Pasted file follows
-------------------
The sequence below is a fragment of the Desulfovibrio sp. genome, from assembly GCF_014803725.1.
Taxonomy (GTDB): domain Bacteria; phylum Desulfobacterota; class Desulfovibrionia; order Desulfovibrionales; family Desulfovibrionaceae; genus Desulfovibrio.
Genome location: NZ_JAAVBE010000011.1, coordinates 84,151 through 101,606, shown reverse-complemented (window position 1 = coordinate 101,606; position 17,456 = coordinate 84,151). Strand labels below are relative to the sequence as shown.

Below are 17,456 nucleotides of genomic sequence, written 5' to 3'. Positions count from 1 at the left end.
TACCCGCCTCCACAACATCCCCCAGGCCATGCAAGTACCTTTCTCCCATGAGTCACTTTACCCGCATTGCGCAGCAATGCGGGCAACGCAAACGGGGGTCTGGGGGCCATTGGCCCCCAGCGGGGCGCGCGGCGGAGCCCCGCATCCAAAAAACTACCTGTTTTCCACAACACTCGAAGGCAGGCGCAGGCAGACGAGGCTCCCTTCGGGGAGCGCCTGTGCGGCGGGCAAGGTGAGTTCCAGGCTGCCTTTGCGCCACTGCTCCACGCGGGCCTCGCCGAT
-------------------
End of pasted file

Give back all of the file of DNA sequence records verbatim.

The sequence below is a fragment of the Desulfovibrio sp. genome, from assembly GCF_014803725.1.
Taxonomy (GTDB): domain Bacteria; phylum Desulfobacterota; class Desulfovibrionia; order Desulfovibrionales; family Desulfovibrionaceae; genus Desulfovibrio.
Genome location: NZ_JAAVBE010000011.1, coordinates 84,151 through 101,606, shown reverse-complemented (window position 1 = coordinate 101,606; position 17,456 = coordinate 84,151). Strand labels below are relative to the sequence as shown.

Below are 17,456 nucleotides of genomic sequence, written 5' to 3'. Positions count from 1 at the left end.
TACCCGCCTCCACAACATCCCCCAGGCCATGCAAGTACCTTTCTCCCATGAGTCACTTTACCCGCATTGCGCAGCAATGCGGGCAACGCAAACGGGGGTCTGGGGGCCATTGGCCCCCAGCGGGGCGCGCGGCGGAGCCCCGCATCCAAAAAACTACCTGTTTTCCACAACACTCGAAGGCAGGCGCAGGCAGACGAGGCTCCCTTCGGGGAGCGCCTGTGCGGCGGGCAAGGTGAGTTCCAGGCTGCCTTTGCGCCACTGCTCCACGCGGGCCTCGCCGAT